Playground or Parliament?

Irregular writer Max Williams travelled to Canberra for a front row seat at question time in Parliament House. He rates the experience.

There we were, at question time in the famous green room of Australia’s Parliament House in Canberra. We had box seats in the Gallery of the House of Legislative Assembly – or lower house – watching the pollies do their stuff. Over the next couple of hours, we would be truly entertained by their antics, not so much with what they said, but with their theatrics.

The ‘new’ Parliament building in the nation’s capital is 30 years old this year. It stands majestic atop Capital Hill, overlooking Lake Burley Griffin and the Australian War Memorial about one kilometre away. Its massive chrome structure with the Australian flag flying on top is impressive – a fantastic sight in this well-designed city layout.

We collected our free pre-booked tickets from the cloakroom – where you also check in all electronic devices and bags – ahead of question time. There are two rows at the entry – for those who have booked and those who haven’t. It’s better to book because you get great seats overlooking both sides of Parliament.  


The room was almost empty prior to question time. There was some ‘government business’ happening, but very low key. At about 1.50pm, they started filing in for the 2pm sitting. The friendly staff had provided a handout at entry, listing all politicians, their status and their floor location. It’s fascinating seeing all the pollies in real life.

At 2pm, with all seats occupied, the Speaker of the House introduced Ged Kearney, the new member for the Labor seat of Batman. She entered the House flanked by her support group. The members stood as one group, applauding as she made her way forward. There were hugs, kisses and handshakes. What a great acknowledgement by both sides of the floor.

The bipartisan support didn’t last long, though. Question time started and it was gloves off.

The Prime Minister at that time was Malcolm Turnbull. He received most of the questions, some of which he diverted to appropriate ministers. He was impressive on his feet and, mostly without notes, answered the questions well.

Some questions were prepared by his own party and he had pre-prepared answers for those. However, questions from the Opposition were never answered directly, instead receiving a standard party policy response.

The award for best theatrics of the day went to ‘ScoMo’ (Scott Morrison, then Treasurer and now PM). He was very entertaining, throwing his arms around and getting louder and more aggressive as he continued. There was name calling and pointing, and as the passion level increased, so too did the Opposition’s interjections.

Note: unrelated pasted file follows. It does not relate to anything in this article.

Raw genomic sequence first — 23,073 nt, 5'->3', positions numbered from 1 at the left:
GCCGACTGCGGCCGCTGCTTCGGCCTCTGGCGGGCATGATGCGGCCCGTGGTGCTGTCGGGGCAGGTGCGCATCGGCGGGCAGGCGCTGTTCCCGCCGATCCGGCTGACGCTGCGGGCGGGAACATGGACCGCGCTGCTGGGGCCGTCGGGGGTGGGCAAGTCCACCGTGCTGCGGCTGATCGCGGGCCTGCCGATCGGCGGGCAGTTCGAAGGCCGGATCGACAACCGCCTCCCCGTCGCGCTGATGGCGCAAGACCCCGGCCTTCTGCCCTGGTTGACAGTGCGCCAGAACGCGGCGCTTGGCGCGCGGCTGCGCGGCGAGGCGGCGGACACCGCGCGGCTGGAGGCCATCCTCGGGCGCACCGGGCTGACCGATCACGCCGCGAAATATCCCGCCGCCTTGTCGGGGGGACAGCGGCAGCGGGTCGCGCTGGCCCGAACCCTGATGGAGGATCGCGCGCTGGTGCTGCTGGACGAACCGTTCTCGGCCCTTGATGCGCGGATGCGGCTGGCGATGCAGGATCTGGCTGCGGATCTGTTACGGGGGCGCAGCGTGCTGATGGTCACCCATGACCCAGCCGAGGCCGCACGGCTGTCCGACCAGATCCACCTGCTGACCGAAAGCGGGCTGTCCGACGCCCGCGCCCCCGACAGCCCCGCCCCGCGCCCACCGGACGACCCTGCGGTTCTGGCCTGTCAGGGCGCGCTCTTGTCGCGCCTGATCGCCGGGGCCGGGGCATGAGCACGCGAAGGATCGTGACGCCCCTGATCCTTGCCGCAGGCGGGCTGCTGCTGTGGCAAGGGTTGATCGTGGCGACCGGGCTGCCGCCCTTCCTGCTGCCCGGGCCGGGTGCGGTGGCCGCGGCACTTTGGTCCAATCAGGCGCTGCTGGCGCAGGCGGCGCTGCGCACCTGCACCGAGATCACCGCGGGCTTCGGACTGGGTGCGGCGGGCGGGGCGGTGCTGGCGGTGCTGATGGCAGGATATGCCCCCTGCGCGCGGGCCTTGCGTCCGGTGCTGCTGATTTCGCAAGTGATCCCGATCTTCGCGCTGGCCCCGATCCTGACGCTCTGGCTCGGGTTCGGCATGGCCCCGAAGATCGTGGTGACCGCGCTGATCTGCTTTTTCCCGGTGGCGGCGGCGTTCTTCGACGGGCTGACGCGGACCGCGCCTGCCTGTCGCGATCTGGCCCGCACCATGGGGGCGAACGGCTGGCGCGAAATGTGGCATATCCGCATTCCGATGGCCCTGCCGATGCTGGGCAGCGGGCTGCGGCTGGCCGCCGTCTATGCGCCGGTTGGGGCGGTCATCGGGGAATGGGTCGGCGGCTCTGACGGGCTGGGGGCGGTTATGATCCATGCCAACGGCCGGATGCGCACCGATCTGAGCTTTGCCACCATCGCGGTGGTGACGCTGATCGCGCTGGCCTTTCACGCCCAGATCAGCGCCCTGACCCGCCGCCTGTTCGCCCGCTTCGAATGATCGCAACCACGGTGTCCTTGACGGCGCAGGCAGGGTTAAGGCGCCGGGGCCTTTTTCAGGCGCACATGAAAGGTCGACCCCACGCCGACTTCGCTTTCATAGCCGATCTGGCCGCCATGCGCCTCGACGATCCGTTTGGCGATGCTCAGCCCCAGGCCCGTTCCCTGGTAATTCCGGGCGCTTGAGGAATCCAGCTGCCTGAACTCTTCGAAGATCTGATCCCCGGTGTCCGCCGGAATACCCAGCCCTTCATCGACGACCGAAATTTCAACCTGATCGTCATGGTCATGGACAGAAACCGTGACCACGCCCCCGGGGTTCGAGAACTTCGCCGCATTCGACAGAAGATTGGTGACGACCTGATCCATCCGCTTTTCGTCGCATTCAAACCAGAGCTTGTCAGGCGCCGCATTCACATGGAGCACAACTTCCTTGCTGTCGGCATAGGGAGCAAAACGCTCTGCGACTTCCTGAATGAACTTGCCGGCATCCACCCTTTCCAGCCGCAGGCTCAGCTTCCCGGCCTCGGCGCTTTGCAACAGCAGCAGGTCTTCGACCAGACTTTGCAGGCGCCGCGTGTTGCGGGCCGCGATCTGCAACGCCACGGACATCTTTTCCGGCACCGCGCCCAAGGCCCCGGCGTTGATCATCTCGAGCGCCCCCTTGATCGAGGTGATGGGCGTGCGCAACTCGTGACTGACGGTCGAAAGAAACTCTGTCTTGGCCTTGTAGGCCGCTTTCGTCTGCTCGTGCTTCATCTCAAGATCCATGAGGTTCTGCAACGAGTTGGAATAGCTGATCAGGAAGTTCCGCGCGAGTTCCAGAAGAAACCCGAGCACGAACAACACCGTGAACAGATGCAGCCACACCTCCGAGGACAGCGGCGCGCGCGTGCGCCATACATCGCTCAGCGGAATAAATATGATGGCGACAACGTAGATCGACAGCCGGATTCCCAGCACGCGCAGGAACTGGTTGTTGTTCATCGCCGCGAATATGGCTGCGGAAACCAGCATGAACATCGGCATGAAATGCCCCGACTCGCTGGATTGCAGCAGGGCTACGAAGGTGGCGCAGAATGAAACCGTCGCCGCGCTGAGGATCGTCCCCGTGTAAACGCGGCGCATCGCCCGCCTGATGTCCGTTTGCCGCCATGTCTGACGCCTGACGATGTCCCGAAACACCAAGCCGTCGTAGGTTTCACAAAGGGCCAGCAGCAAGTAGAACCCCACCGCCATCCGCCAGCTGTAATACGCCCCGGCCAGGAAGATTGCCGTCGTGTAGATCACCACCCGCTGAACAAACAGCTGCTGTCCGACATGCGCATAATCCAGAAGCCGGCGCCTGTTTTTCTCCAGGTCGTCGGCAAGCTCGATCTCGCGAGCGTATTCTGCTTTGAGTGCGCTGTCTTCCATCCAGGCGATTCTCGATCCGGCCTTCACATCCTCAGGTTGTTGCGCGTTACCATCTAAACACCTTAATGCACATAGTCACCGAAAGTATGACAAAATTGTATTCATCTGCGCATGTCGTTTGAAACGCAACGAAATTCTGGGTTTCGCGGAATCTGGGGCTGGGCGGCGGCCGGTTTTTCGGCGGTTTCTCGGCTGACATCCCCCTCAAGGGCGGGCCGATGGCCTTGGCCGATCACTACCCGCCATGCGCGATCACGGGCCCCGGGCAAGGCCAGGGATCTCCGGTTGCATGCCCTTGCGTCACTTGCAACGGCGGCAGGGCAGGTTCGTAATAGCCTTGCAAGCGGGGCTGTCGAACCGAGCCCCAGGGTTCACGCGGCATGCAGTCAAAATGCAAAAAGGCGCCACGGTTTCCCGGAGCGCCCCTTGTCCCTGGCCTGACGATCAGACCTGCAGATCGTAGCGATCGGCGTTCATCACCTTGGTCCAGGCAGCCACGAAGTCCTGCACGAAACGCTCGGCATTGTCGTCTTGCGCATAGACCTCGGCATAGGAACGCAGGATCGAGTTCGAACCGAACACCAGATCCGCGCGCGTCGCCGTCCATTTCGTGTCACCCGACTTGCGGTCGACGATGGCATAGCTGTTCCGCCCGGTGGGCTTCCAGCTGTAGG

Close your eyes and it could have been school kids yelling at each other at play time. Of course, the speaker was shouting, “Order, order” throughout. “The member has been warned,” he would say, in a general direction towards the unruly outbursts by the Opposition.

One Opposition member was ejected from the House during proceedings.

Labor leader Bill Shorten, with his back to the Libs, spent most of the time chatting and laughing with members of his own party.

The entire question time scene was farcical. It appeared most of these pollies were there to release some of their frustrations, have a bit of fun and entertain the gallery.

We decided to have a look at the Senate, the Upper House, in the Red Room. What a farce. There were only three members from each party in the room and about a dozen in the gallery. A Coalition member directed his five-minute talk slot to the gallery than to the three opposition members, because they were having their own discussion, backs turned and seemingly not listening or interested in what was said.

Both sides of the Senate seemed to have a tag system set up so there were always two to three members on each side at any one time. We did see that red-haired lady (Pauline Hanson) enter the room later.

Overall, it was an entertaining and eye-opening couple of hours. I would certainly recommend attending question time when it’s scheduled, otherwise you can take a free guided tour or just explore this most impressive building at your own pace.

Have you visited Parliament House? Have you ever sat through question time? Did you find it entertaining?

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Written by MaxWilliams


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